For example, when Mr. Rogers was in his real neighborhood, he would visit shopkeepers and talk about how things were made: musical instruments, puppets, bread. Sometimes he’d give a tour of how things were manufactured by machine, like that favorite toddler food, graham crackers.

But when it came time to hear animals talk, or have an everyday conversation with a king, he would announce a visit to the “neighborhood of make-believe.” Then Mr. Rogers would describe to his audience what they would be pretending to do that day. He’d say, for example: “Let’s make believe” such and such about so and so. He even used a little trolley as a transition vehicle for leaving the real neighborhood and crossing the line into the land of make-believe.

After the make-believe session, the trolley would return back to reality. Indeed, in a Television Academy interview in 1999, Rogers stated, “I wanted the children to see that everything in reality was real. So I showed them, underneath, the switch that makes the trolley work. Of course, once it goes to make-believe, then anything can happen.”

How to Use One’s Imagination for Good

Today there is precious little talk about children actually using their imaginations. The difference between reality and fantasy is little noted. Maybe that’s because cyber technologies and devices create so many illusions, especially as we immerse ourselves in social media, cyber-graphics, and political correctness. Perhaps transgenderism is just a predictable outgrowth of our saturation with those illusions, an outgrowth of spending so much time obsessing within our own mental “neighborhoods of make-believe” without a healthy balance of time spent in reality.

A child’s healthy imagination cannot exist in the absence of respect for physical reality.

But the line has gotten so blurred and so confusing for children precisely because of today’s ideological agendas and polarization. Gender ideology doesn’t simply beckon children into a land of make-believe where they can change their physical sex if they just wish hard enough. It’s a one-way street that cuts off any escape hatch back to reality. This is not the exercise of healthy imagination, but more like cult programming.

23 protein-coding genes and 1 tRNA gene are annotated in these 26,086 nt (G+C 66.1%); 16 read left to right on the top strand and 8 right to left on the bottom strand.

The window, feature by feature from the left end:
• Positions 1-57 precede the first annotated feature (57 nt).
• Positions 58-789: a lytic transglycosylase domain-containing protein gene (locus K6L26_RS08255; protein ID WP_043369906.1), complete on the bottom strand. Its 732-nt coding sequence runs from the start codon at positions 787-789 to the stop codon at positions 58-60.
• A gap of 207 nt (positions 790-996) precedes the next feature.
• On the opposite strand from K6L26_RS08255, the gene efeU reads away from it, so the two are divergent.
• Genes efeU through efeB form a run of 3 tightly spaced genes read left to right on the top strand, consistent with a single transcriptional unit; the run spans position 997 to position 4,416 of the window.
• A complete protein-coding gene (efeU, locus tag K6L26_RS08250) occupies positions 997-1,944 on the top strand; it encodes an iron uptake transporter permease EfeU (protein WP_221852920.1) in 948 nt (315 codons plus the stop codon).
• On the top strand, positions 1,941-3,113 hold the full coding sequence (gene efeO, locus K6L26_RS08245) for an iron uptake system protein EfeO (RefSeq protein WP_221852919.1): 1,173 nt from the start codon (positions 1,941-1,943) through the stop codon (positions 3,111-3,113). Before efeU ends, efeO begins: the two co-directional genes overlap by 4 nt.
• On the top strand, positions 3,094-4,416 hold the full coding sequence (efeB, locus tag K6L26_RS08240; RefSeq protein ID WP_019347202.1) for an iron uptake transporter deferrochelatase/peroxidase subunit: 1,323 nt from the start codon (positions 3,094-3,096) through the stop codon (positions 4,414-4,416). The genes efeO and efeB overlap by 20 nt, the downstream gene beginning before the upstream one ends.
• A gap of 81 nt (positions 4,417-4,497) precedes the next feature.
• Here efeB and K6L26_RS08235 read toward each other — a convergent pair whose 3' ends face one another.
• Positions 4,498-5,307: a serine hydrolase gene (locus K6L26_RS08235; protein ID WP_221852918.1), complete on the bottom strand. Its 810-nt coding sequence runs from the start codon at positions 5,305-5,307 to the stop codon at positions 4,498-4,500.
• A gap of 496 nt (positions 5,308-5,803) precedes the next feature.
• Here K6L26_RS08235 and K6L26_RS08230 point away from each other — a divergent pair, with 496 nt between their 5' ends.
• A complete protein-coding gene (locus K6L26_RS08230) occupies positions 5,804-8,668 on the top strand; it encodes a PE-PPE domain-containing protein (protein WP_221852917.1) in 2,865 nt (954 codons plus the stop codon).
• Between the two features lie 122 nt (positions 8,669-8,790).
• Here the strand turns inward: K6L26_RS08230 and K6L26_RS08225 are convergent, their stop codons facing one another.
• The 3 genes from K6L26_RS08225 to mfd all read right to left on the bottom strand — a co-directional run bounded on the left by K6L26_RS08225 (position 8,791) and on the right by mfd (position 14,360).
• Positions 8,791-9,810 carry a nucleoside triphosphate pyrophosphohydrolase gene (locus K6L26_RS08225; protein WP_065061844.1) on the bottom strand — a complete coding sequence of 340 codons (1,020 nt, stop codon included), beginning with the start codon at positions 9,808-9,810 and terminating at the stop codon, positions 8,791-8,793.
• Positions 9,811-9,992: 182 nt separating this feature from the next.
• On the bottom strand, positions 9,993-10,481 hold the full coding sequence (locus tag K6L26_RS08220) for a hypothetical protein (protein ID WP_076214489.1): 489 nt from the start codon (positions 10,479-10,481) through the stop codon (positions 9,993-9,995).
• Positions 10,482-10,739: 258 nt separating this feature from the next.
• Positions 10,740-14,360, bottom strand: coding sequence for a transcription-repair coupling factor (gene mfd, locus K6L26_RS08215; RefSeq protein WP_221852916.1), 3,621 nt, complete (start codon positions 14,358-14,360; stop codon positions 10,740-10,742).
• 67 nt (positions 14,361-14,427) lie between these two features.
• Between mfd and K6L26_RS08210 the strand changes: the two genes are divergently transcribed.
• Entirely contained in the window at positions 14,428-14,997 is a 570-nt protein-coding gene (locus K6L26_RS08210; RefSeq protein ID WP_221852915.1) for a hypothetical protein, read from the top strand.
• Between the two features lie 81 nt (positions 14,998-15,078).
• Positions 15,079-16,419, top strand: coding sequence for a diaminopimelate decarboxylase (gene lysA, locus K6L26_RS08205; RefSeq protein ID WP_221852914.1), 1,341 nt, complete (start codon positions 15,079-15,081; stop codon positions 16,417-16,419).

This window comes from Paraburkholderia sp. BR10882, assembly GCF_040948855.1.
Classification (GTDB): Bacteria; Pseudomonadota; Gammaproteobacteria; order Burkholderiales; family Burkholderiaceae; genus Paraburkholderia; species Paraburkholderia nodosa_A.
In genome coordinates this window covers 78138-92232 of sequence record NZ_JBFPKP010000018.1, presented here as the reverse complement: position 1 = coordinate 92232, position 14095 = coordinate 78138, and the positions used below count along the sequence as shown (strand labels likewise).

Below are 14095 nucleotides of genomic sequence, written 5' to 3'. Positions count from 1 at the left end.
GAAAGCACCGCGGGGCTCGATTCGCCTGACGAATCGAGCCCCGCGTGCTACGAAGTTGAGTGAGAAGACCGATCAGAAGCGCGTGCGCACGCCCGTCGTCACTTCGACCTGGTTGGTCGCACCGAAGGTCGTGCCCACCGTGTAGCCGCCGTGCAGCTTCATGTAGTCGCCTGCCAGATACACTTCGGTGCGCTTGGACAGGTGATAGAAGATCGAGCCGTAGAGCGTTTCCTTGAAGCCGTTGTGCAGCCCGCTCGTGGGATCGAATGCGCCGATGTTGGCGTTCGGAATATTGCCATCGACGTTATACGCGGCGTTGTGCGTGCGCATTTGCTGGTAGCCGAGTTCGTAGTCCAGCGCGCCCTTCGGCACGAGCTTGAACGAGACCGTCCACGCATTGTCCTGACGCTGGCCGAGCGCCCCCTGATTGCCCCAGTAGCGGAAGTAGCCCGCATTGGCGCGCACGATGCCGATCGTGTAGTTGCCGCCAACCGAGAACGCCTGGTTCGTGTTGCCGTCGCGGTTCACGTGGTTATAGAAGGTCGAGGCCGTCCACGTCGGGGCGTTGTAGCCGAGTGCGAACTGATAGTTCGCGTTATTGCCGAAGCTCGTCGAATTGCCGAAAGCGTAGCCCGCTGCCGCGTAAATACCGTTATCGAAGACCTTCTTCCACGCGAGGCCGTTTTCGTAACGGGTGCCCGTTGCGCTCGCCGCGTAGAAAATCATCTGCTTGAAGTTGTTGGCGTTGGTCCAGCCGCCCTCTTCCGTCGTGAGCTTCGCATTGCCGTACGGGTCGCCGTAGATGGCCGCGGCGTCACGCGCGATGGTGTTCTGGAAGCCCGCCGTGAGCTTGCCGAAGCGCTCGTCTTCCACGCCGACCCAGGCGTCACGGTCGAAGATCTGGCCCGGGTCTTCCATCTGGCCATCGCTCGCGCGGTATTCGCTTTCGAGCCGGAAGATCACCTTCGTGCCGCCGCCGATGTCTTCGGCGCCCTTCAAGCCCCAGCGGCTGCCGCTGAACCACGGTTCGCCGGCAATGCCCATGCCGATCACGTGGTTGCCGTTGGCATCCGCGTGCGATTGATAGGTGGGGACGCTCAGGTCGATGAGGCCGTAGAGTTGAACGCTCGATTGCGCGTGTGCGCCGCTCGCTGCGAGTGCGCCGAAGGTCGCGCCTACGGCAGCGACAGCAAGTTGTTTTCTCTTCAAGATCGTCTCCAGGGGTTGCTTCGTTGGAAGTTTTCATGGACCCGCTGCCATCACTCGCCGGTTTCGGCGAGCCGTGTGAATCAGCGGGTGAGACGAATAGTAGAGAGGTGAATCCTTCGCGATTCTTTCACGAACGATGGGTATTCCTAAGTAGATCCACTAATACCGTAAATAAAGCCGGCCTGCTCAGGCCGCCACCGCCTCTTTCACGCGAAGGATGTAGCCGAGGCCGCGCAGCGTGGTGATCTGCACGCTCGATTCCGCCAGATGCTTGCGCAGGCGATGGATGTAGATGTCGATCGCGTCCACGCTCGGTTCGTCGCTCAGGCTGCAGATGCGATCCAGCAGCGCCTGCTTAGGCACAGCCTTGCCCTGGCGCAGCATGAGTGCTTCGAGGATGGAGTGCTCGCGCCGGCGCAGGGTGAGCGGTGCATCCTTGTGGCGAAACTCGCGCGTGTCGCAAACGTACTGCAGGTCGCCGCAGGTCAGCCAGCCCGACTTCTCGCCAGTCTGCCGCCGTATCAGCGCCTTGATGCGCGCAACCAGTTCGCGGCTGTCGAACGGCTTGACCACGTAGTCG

A child’s healthy imagination cannot exist in the absence of respect for physical reality. Children must know that they are special and fine “just the way they are,” whether “born a boy baby” or “born a girl baby.”

I don’t know exactly what motivates gender ideologists to use children like “Lactatia” or “trans toys” to push their mindset so hard on all children and all families. But perhaps they should contemplate the following words from the Fred Rogers song: “What Do You Do with the Mad that You Feel?

It’s great to be able to stop
When you’ve planned a thing that’s wrong,
And be able to do something else instead
And think this song:

I can stop when I want to
Can stop when I wish.
I can stop, stop, stop any time.
And what a good feeling to feel like this
And know that the feeling is really mine.
Know that there’s something deep inside
That helps us become what we can.
For a girl can be someday a woman
And a boy can be someday a man.